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  9. Ernst

    Ernst Lurker "Philanthropist"

  10. Big_Al

    Big_Al Lurker

    I spent a year in Quang Tri Province, that's the northernmost.
    My Army infantry brigade came under command and control of the 3rd Marine Division, and we operated with them along the DMZ.
  11. CaddmannQ

    CaddmannQ Lurker

    Vietnam seems like 100 years ago . . .

    Dad went in Dec 1964. He was a forward combat air controller, in Dong Ha. He was no photographer.

    I think all the pics he sent us amounted to maybe 6 polaroids, taken by someone else with a camera, that disintegrated or disappeared years ago.

    He sent a pic of his M-16 all posed for show, a pic of Sam the monkey, the camp mascot, and Mooch, the local guy who did odd chores and dumped their garbage, in exchange for American cigarettes and cookies.

    I never saw a pic of the base or the gear. Dad said they had a bunker, a Quonset hut, and lots of sandbags to protect the Radar gear.

    While he was sending B52's on a vector to Hanoi, NVA mortar crews were sneaking into the DMZ to shred their camp at night. Everyone slept in the bunker, because the tents got shredded.

    Dad made it home without a scratch, but later died from all the x-rays and exposure to defoliants. Also, all those menthol cigarettes and Air Force coffee.
  12. CaddmannQ

    CaddmannQ Lurker

    I just have a few bits left from dad‘s service and I really don’t have many photographs of him because no one in our family was a photographer.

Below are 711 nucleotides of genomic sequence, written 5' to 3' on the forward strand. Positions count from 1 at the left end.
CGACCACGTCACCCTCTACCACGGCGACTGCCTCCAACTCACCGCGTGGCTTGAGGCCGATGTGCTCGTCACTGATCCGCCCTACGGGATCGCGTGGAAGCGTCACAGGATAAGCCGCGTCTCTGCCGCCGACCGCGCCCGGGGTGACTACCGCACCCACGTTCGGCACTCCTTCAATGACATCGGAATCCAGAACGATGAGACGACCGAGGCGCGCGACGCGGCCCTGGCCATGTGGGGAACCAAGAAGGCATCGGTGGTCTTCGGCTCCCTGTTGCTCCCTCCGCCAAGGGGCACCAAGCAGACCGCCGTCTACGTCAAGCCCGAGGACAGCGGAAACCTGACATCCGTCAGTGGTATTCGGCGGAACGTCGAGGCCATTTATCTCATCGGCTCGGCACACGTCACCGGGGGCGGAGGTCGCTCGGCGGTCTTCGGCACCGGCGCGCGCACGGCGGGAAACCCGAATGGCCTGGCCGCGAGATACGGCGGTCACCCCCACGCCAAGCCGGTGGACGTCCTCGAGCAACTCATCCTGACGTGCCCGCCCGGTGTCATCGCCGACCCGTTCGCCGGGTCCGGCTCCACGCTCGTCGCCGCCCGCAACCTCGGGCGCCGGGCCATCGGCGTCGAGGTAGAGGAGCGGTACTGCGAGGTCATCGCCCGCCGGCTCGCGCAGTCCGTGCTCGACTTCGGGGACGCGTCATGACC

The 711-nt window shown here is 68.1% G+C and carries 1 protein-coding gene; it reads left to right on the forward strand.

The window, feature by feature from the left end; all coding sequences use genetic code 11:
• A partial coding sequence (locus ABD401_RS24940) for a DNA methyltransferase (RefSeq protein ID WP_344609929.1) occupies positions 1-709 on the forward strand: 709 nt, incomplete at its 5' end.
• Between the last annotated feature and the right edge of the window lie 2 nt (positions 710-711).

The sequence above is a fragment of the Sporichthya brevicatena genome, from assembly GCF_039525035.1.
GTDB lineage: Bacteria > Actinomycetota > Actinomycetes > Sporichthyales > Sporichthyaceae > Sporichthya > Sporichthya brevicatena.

I can’t tell you what the different ribbons are. I only recognize the ones from National Defense, Vietnam, and World War II, Because of the medals.
    Dad retired over 50 years ago & these haven’t seen a spot of polish since.


    I see the good conduct medal has 3 knots on the ribbon. I’m not sure what they stand for but he was in the Navy, Army Air Corps, and the Air Force.

    The Vietnam ribbon has two stars. Maybe has to do with serving overseas and in a forward combat zone.

    I don’t know about the blue ribbon with the three oak leaves, or any of the others.

    Right before he retired in ‘74 he got a commendation for “superior computer programming.”

    And then they froze all the promotions and kicked everybody out, because the war was over.

    Good thing for me, because in ‘73 I could’ve been drafted. I turned 18 and I had drawn a mid-number.

    Anyhow Dad got a nice job with the county as a programmer analyst. I got calls and letters from recruiters but I wasn’t interested.

    My mom was in the family services for years. Listening to all the service wives complain about the hardships over the years soured me on the whole idea of a military career.
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  13. Ernst

    Ernst Lurker "Philanthropist"

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  14. MikeD

    MikeD I'm Your Huckleberry Staff Member Global Moderator "Philanthropist"

    Nice pics, thanks for sharing.